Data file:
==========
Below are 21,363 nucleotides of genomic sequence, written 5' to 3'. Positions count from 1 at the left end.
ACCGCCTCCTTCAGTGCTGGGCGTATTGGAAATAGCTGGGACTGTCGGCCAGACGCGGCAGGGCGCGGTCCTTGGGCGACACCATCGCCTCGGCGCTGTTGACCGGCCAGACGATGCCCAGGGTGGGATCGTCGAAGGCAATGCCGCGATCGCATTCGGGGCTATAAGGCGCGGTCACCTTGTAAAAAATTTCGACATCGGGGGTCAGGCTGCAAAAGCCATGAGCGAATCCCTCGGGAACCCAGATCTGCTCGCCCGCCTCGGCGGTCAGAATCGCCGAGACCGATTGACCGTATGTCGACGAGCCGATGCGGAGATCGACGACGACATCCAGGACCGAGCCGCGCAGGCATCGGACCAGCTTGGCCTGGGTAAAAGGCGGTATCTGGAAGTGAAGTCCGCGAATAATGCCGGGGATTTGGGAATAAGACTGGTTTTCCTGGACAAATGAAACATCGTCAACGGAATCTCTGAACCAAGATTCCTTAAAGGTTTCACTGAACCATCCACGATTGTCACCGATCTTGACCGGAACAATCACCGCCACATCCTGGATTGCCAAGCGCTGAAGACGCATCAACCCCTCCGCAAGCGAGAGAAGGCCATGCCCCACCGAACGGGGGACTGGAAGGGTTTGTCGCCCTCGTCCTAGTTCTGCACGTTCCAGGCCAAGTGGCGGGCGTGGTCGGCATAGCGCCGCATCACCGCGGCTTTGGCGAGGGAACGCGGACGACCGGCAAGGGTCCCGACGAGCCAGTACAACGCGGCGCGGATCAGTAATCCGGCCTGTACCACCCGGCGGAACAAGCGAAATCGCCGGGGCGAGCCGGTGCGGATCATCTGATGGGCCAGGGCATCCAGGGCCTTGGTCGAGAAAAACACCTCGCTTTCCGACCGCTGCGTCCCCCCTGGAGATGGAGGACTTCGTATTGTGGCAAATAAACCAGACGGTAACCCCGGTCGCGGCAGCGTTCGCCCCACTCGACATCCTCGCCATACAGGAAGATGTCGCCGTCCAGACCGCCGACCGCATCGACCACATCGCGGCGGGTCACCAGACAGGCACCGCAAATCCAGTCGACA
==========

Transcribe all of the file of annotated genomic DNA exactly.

Below are 21,363 nucleotides of genomic sequence, written 5' to 3'. Positions count from 1 at the left end.
ACCGCCTCCTTCAGTGCTGGGCGTATTGGAAATAGCTGGGACTGTCGGCCAGACGCGGCAGGGCGCGGTCCTTGGGCGACACCATCGCCTCGGCGCTGTTGACCGGCCAGACGATGCCCAGGGTGGGATCGTCGAAGGCAATGCCGCGATCGCATTCGGGGCTATAAGGCGCGGTCACCTTGTAAAAAATTTCGACATCGGGGGTCAGGCTGCAAAAGCCATGAGCGAATCCCTCGGGAACCCAGATCTGCTCGCCCGCCTCGGCGGTCAGAATCGCCGAGACCGATTGACCGTATGTCGACGAGCCGATGCGGAGATCGACGACGACATCCAGGACCGAGCCGCGCAGGCATCGGACCAGCTTGGCCTGGGTAAAAGGCGGTATCTGGAAGTGAAGTCCGCGAATAATGCCGGGGATTTGGGAATAAGACTGGTTTTCCTGGACAAATGAAACATCGTCAACGGAATCTCTGAACCAAGATTCCTTAAAGGTTTCACTGAACCATCCACGATTGTCACCGATCTTGACCGGAACAATCACCGCCACATCCTGGATTGCCAAGCGCTGAAGACGCATCAACCCCTCCGCAAGCGAGAGAAGGCCATGCCCCACCGAACGGGGGACTGGAAGGGTTTGTCGCCCTCGTCCTAGTTCTGCACGTTCCAGGCCAAGTGGCGGGCGTGGTCGGCATAGCGCCGCATCACCGCGGCTTTGGCGAGGGAACGCGGACGACCGGCAAGGGTCCCGACGAGCCAGTACAACGCGGCGCGGATCAGTAATCCGGCCTGTACCACCCGGCGGAACAAGCGAAATCGCCGGGGCGAGCCGGTGCGGATCATCTGATGGGCCAGGGCATCCAGGGCCTTGGTCGAGAAAAACACCTCGCTTTCCGACCGCTGCGTCCCCCCTGGAGATGGAGGACTTCGTATTGTGGCAAATAAACCAGACGGTAACCCCGGTCGCGGCAGCGTTCGCCCCACTCGACATCCTCGCCATACAGGAAGATGTCGCCGTCCAGACCGCCGACCGCATCGACCACATCGCGGCGGGTCACCAGACAGGCACCGCAAATCCAGTCGACA